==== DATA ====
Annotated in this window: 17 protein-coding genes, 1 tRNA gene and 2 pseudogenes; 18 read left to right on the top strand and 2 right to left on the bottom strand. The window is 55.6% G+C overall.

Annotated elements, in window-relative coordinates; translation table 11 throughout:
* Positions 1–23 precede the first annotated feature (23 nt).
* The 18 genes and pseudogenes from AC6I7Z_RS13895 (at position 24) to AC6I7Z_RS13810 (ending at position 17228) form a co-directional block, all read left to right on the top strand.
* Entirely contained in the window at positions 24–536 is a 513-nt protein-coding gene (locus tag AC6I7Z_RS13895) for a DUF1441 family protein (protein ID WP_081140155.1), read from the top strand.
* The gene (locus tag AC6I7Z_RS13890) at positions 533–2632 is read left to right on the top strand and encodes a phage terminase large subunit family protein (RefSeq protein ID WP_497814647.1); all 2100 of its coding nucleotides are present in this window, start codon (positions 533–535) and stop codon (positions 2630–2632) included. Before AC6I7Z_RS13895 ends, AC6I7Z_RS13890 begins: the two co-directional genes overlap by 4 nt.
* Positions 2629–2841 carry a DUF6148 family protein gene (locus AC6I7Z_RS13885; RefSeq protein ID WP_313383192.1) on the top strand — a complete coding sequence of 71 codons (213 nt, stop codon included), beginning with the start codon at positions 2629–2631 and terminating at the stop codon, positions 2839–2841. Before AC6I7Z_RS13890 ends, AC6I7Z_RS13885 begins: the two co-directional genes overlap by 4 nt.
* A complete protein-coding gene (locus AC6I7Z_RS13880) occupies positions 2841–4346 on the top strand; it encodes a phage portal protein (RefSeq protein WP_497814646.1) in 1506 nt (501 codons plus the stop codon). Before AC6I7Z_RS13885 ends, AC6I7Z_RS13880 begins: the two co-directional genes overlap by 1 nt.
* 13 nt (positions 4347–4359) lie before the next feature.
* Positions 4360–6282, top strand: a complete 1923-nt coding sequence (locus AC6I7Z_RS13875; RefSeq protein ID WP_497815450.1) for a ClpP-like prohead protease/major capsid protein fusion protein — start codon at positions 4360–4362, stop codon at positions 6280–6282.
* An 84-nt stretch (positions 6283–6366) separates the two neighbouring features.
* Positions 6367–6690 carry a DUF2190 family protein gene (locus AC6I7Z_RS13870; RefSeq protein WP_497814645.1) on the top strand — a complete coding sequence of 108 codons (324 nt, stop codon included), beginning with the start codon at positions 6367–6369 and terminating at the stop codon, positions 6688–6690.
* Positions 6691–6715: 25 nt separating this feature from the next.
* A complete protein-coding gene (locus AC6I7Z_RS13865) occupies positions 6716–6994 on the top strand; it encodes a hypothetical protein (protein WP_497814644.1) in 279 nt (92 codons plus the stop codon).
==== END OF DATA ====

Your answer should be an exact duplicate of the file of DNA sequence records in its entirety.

Annotated in this window: 17 protein-coding genes, 1 tRNA gene and 2 pseudogenes; 18 read left to right on the top strand and 2 right to left on the bottom strand. The window is 55.6% G+C overall.

Annotated elements, in window-relative coordinates; translation table 11 throughout:
* Positions 1–23 precede the first annotated feature (23 nt).
* The 18 genes and pseudogenes from AC6I7Z_RS13895 (at position 24) to AC6I7Z_RS13810 (ending at position 17228) form a co-directional block, all read left to right on the top strand.
* Entirely contained in the window at positions 24–536 is a 513-nt protein-coding gene (locus tag AC6I7Z_RS13895) for a DUF1441 family protein (protein ID WP_081140155.1), read from the top strand.
* The gene (locus tag AC6I7Z_RS13890) at positions 533–2632 is read left to right on the top strand and encodes a phage terminase large subunit family protein (RefSeq protein ID WP_497814647.1); all 2100 of its coding nucleotides are present in this window, start codon (positions 533–535) and stop codon (positions 2630–2632) included. Before AC6I7Z_RS13895 ends, AC6I7Z_RS13890 begins: the two co-directional genes overlap by 4 nt.
* Positions 2629–2841 carry a DUF6148 family protein gene (locus AC6I7Z_RS13885; RefSeq protein ID WP_313383192.1) on the top strand — a complete coding sequence of 71 codons (213 nt, stop codon included), beginning with the start codon at positions 2629–2631 and terminating at the stop codon, positions 2839–2841. Before AC6I7Z_RS13890 ends, AC6I7Z_RS13885 begins: the two co-directional genes overlap by 4 nt.
* A complete protein-coding gene (locus AC6I7Z_RS13880) occupies positions 2841–4346 on the top strand; it encodes a phage portal protein (RefSeq protein WP_497814646.1) in 1506 nt (501 codons plus the stop codon). Before AC6I7Z_RS13885 ends, AC6I7Z_RS13880 begins: the two co-directional genes overlap by 1 nt.
* 13 nt (positions 4347–4359) lie before the next feature.
* Positions 4360–6282, top strand: a complete 1923-nt coding sequence (locus AC6I7Z_RS13875; RefSeq protein ID WP_497815450.1) for a ClpP-like prohead protease/major capsid protein fusion protein — start codon at positions 4360–4362, stop codon at positions 6280–6282.
* An 84-nt stretch (positions 6283–6366) separates the two neighbouring features.
* Positions 6367–6690 carry a DUF2190 family protein gene (locus AC6I7Z_RS13870; RefSeq protein WP_497814645.1) on the top strand — a complete coding sequence of 108 codons (324 nt, stop codon included), beginning with the start codon at positions 6367–6369 and terminating at the stop codon, positions 6688–6690.
* Positions 6691–6715: 25 nt separating this feature from the next.
* A complete protein-coding gene (locus AC6I7Z_RS13865) occupies positions 6716–6994 on the top strand; it encodes a hypothetical protein (protein WP_497814644.1) in 279 nt (92 codons plus the stop codon).